AHA calls for investment in heart disease prevention
MedWire News: Preventing heart disease before it starts is a good long-term investment, says the American Heart Association in a policy statement.
"Given the high cost of treating acute and chronic disease, prevention offers the potential of improving health and cutting costs," explained William Weintraub (Thomas Jefferson University, Philadelphia, Pennsylvania, USA) in a press statement.
The policy statement, published in the journal Circulation, calls for several primary prevention strategies to reduce the incidence of heart disease at a nationwide level. These include community-based programs such as worksite wellness programs, and school-based initiatives to promote healthy eating and physical activity.
In addition, the authors say, building trails for walking or biking in communities could result in substantial savings in medical costs.
Further, they recommend the implementation of a nationwide plan to cut the amount of salt in food.
"Reducing population sodium intake to 1500 mg per day may reduce high blood pressure in the country by 25%, saving US$ 26 billion (€ 18 billion) in healthcare costs annually," they write.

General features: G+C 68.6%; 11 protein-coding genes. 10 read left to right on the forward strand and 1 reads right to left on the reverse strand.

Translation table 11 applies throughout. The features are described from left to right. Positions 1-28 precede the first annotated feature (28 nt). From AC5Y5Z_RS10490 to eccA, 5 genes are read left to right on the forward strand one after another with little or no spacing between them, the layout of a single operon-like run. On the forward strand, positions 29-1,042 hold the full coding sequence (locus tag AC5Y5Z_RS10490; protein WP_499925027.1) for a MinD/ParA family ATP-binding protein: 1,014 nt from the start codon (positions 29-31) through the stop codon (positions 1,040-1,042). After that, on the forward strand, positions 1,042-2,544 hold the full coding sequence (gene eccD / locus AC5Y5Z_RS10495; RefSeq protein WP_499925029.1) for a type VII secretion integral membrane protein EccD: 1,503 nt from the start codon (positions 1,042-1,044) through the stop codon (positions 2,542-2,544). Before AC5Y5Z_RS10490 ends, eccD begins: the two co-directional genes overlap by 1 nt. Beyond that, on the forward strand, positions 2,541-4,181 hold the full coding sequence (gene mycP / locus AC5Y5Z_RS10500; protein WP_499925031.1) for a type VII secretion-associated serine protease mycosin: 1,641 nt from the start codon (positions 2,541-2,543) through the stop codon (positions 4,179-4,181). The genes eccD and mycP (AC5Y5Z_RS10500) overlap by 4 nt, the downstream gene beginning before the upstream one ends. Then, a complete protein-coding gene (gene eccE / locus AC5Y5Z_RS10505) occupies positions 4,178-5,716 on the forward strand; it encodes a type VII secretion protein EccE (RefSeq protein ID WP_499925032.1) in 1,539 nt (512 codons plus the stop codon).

Weintraub et al say that comprehensive smoke-free air laws should be applied in public buildings such as restaurants, workplaces, and other indoor spaces. They propose that additional taxes are put in place for tobacco products to further discourage usage, and suggest that more funding is allocated to smoking cessation programs.
Other strategies outlined in the policy statement include screening and lifestyle changes for diabetes and cholesterol prevention, as well as polypill administration for the prevention of hypertension.
"What we spend on cardiovascular disease is not sustainable. But we can afford to prevent it. Ultimately, we can't afford not to," Weintraub commented.
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By Piriya Mahendra